Rod Fehring is a revered name in the Australasian property industry, with 37 years of experience in the Australian property development industry in Australia, and for short periods in the UK and the USA. He was Executive General Manager, Residential, at Australand before it was acquired in 2014. He subsequently assumed the role of Chief Executive Officer of Frasers Property Australia, stepping down from the role in October 2020.
Rod sits on the board of directors of Frasers Property Australia as Executive Chairman and serves as Executive Chairman for the management boards of Frasers Property Industrial and Frasers Property UK.
Prior to joining the Group, Rod held leadership roles including Managing Director and Chief Executive Officer of Lend Lease Primelife and Chief Executive Officer of Delfin Lend Lease. He has also held a variety of industry association and pro-bono positions with the Property Council of Australia, Green Building Council and Mission Australia Housing and was a trustee for the MGG Trust Melbourne (1998-2007).
We are very fortunate to be welcoming Rod to our shores for the upcoming Residential Development Summit, taking place in Auckland on Thursday 9 March, where he will be speaking on ‘Residential done well’, offering attendees a glimpse into what led Frasers Property Australia to be named one of the Australian Financial Review’s Sustainability Leaders for 2022, as we step inside the urban neighbourhoods Ed Square and Midtown MacPark.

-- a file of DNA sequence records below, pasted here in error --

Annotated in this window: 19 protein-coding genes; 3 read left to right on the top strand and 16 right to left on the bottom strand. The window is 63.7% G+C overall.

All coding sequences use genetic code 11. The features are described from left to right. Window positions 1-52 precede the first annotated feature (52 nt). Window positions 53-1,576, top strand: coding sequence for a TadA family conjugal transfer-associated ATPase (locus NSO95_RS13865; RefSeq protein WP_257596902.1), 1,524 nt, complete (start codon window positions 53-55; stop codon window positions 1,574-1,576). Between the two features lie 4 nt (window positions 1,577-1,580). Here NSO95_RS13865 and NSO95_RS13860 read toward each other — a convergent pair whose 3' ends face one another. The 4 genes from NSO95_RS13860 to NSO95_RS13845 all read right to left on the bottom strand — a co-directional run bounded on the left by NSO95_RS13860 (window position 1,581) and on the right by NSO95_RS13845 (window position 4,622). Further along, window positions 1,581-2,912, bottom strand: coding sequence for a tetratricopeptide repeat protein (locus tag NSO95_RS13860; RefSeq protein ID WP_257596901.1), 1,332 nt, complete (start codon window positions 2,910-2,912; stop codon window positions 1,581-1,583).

We caught up with Rod pre-Summit to ask him what he believes have been the three most significant changes or challenges of 2022 for the residential property market, and how he has met those challenges…
- The end of the “lower for longer” cost of debt cycle. The rising cost of debt for households has always triggered demand reduction, supply constriction and loss of confidence to invest. It has also been the primary trigger for recessionary conditions to emerge and prevail. What has been unusual in this cycle is how unexpected it has been from a Central Bank perspective and how rapidly interest rate rises have been deployed. Residential markets are in the direct firing line. So, businesses involved in the market must adjust how they operate. What that means is what I would like to talk about.
- Supply chains, coupled with ongoing labour shortages and demand side stimulus rolled out by Governments around the world have created a perfect storm. Impact on the development and construction industry along with other industries where making something is the primary source of economic activity is intense. Try buying a new car for example. Builders are baring the full force of this impact which is driving many into administration. But so too are consumers. What lessons could we take away from this experience that may prepare us for what comes next.
- Housing has always been central to the wellbeing of households. Households have changed enormously over the last 35 years. But the housing system is a slow responder to changes in demand both in the short and long term. Planning processes play a part but so too does the structure of the construction industry and its systems. The dynamics of the property market also play a role in shifting the demand for different forms of property as consumer behaviour changes. Witness the rise of e-commerce driving the growth of the industrial & logistics market all in response to changes in household consumption patterns. Home will always be a haven but how can we make it more accessible for emerging generations.